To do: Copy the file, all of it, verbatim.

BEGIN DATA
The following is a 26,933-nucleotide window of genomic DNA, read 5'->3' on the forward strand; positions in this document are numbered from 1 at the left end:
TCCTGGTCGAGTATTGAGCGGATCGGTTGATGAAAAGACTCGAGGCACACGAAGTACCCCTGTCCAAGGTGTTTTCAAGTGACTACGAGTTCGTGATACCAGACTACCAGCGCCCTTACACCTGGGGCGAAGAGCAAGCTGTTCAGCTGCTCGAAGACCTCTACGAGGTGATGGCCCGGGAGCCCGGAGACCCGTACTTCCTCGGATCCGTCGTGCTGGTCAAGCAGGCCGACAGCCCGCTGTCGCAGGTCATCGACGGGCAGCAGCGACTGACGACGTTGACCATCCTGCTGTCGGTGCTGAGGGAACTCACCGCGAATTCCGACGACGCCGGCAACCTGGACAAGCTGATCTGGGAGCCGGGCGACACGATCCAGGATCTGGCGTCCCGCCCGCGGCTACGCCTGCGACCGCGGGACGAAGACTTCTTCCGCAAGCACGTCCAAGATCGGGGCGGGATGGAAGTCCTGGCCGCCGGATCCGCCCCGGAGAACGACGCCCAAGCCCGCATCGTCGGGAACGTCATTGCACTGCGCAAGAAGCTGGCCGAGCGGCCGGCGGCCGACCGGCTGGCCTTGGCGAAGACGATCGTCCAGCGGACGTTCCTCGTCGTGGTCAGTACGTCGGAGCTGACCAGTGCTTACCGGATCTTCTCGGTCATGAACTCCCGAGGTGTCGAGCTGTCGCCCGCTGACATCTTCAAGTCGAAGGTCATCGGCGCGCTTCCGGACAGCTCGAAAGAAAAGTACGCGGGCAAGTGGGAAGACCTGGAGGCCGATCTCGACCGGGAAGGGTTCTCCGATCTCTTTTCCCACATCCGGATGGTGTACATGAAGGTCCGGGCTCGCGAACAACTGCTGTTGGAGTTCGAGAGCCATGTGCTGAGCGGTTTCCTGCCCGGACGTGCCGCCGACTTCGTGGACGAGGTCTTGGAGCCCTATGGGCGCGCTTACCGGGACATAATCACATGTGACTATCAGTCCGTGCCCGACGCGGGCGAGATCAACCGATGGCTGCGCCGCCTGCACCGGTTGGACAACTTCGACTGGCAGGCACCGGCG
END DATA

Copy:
The following is a 26,933-nucleotide window of genomic DNA, read 5'->3' on the forward strand; positions in this document are numbered from 1 at the left end:
TCCTGGTCGAGTATTGAGCGGATCGGTTGATGAAAAGACTCGAGGCACACGAAGTACCCCTGTCCAAGGTGTTTTCAAGTGACTACGAGTTCGTGATACCAGACTACCAGCGCCCTTACACCTGGGGCGAAGAGCAAGCTGTTCAGCTGCTCGAAGACCTCTACGAGGTGATGGCCCGGGAGCCCGGAGACCCGTACTTCCTCGGATCCGTCGTGCTGGTCAAGCAGGCCGACAGCCCGCTGTCGCAGGTCATCGACGGGCAGCAGCGACTGACGACGTTGACCATCCTGCTGTCGGTGCTGAGGGAACTCACCGCGAATTCCGACGACGCCGGCAACCTGGACAAGCTGATCTGGGAGCCGGGCGACACGATCCAGGATCTGGCGTCCCGCCCGCGGCTACGCCTGCGACCGCGGGACGAAGACTTCTTCCGCAAGCACGTCCAAGATCGGGGCGGGATGGAAGTCCTGGCCGCCGGATCCGCCCCGGAGAACGACGCCCAAGCCCGCATCGTCGGGAACGTCATTGCACTGCGCAAGAAGCTGGCCGAGCGGCCGGCGGCCGACCGGCTGGCCTTGGCGAAGACGATCGTCCAGCGGACGTTCCTCGTCGTGGTCAGTACGTCGGAGCTGACCAGTGCTTACCGGATCTTCTCGGTCATGAACTCCCGAGGTGTCGAGCTGTCGCCCGCTGACATCTTCAAGTCGAAGGTCATCGGCGCGCTTCCGGACAGCTCGAAAGAAAAGTACGCGGGCAAGTGGGAAGACCTGGAGGCCGATCTCGACCGGGAAGGGTTCTCCGATCTCTTTTCCCACATCCGGATGGTGTACATGAAGGTCCGGGCTCGCGAACAACTGCTGTTGGAGTTCGAGAGCCATGTGCTGAGCGGTTTCCTGCCCGGACGTGCCGCCGACTTCGTGGACGAGGTCTTGGAGCCCTATGGGCGCGCTTACCGGGACATAATCACATGTGACTATCAGTCCGTGCCCGACGCGGGCGAGATCAACCGATGGCTGCGCCGCCTGCACCGGTTGGACAACTTCGACTGGCAGGCACCGGCG